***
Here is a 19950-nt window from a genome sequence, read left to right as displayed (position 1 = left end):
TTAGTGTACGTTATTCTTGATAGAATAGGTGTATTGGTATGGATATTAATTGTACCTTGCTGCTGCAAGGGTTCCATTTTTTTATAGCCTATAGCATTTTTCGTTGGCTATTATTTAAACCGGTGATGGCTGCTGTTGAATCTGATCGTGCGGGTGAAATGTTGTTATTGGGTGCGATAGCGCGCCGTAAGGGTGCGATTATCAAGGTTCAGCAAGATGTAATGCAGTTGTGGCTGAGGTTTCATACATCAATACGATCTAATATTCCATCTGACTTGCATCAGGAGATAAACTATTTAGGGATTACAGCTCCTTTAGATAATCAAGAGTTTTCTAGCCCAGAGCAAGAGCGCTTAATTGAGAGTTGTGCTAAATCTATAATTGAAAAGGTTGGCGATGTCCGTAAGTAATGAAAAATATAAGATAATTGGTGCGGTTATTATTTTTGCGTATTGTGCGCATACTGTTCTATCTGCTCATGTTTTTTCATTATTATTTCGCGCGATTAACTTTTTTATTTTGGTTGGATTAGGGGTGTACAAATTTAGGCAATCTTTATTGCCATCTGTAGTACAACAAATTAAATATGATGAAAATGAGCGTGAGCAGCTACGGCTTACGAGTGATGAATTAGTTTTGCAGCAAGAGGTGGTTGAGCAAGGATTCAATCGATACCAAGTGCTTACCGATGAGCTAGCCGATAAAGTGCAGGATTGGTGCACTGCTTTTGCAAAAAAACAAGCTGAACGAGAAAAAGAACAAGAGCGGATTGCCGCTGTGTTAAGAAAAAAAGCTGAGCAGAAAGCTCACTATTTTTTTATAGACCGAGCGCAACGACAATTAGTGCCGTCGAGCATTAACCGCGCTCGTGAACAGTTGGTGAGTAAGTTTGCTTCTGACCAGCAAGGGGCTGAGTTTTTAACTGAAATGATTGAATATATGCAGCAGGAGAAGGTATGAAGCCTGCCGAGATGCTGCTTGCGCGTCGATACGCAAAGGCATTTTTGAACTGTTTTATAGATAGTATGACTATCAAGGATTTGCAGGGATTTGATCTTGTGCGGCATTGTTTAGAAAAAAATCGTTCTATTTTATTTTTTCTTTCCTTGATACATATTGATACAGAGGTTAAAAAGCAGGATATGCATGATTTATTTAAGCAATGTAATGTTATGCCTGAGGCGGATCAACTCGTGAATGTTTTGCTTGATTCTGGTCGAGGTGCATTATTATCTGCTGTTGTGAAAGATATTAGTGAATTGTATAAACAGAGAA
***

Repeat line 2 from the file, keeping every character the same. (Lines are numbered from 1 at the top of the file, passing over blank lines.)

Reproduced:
TTAGTGTACGTTATTCTTGATAGAATAGGTGTATTGGTATGGATATTAATTGTACCTTGCTGCTGCAAGGGTTCCATTTTTTTATAGCCTATAGCATTTTTCGTTGGCTATTATTTAAACCGGTGATGGCTGCTGTTGAATCTGATCGTGCGGGTGAAATGTTGTTATTGGGTGCGATAGCGCGCCGTAAGGGTGCGATTATCAAGGTTCAGCAAGATGTAATGCAGTTGTGGCTGAGGTTTCATACATCAATACGATCTAATATTCCATCTGACTTGCATCAGGAGATAAACTATTTAGGGATTACAGCTCCTTTAGATAATCAAGAGTTTTCTAGCCCAGAGCAAGAGCGCTTAATTGAGAGTTGTGCTAAATCTATAATTGAAAAGGTTGGCGATGTCCGTAAGTAATGAAAAATATAAGATAATTGGTGCGGTTATTATTTTTGCGTATTGTGCGCATACTGTTCTATCTGCTCATGTTTTTTCATTATTATTTCGCGCGATTAACTTTTTTATTTTGGTTGGATTAGGGGTGTACAAATTTAGGCAATCTTTATTGCCATCTGTAGTACAACAAATTAAATATGATGAAAATGAGCGTGAGCAGCTACGGCTTACGAGTGATGAATTAGTTTTGCAGCAAGAGGTGGTTGAGCAAGGATTCAATCGATACCAAGTGCTTACCGATGAGCTAGCCGATAAAGTGCAGGATTGGTGCACTGCTTTTGCAAAAAAACAAGCTGAACGAGAAAAAGAACAAGAGCGGATTGCCGCTGTGTTAAGAAAAAAAGCTGAGCAGAAAGCTCACTATTTTTTTATAGACCGAGCGCAACGACAATTAGTGCCGTCGAGCATTAACCGCGCTCGTGAACAGTTGGTGAGTAAGTTTGCTTCTGACCAGCAAGGGGCTGAGTTTTTAACTGAAATGATTGAATATATGCAGCAGGAGAAGGTATGAAGCCTGCCGAGATGCTGCTTGCGCGTCGATACGCAAAGGCATTTTTGAACTGTTTTATAGATAGTATGACTATCAAGGATTTGCAGGGATTTGATCTTGTGCGGCATTGTTTAGAAAAAAATCGTTCTATTTTATTTTTTCTTTCCTTGATACATATTGATACAGAGGTTAAAAAGCAGGATATGCATGATTTATTTAAGCAATGTAATGTTATGCCTGAGGCGGATCAACTCGTGAATGTTTTGCTTGATTCTGGTCGAGGTGCATTATTATCTGCTGTTGTGAAAGATATTAGTGAATTGTATAAACAGAGAA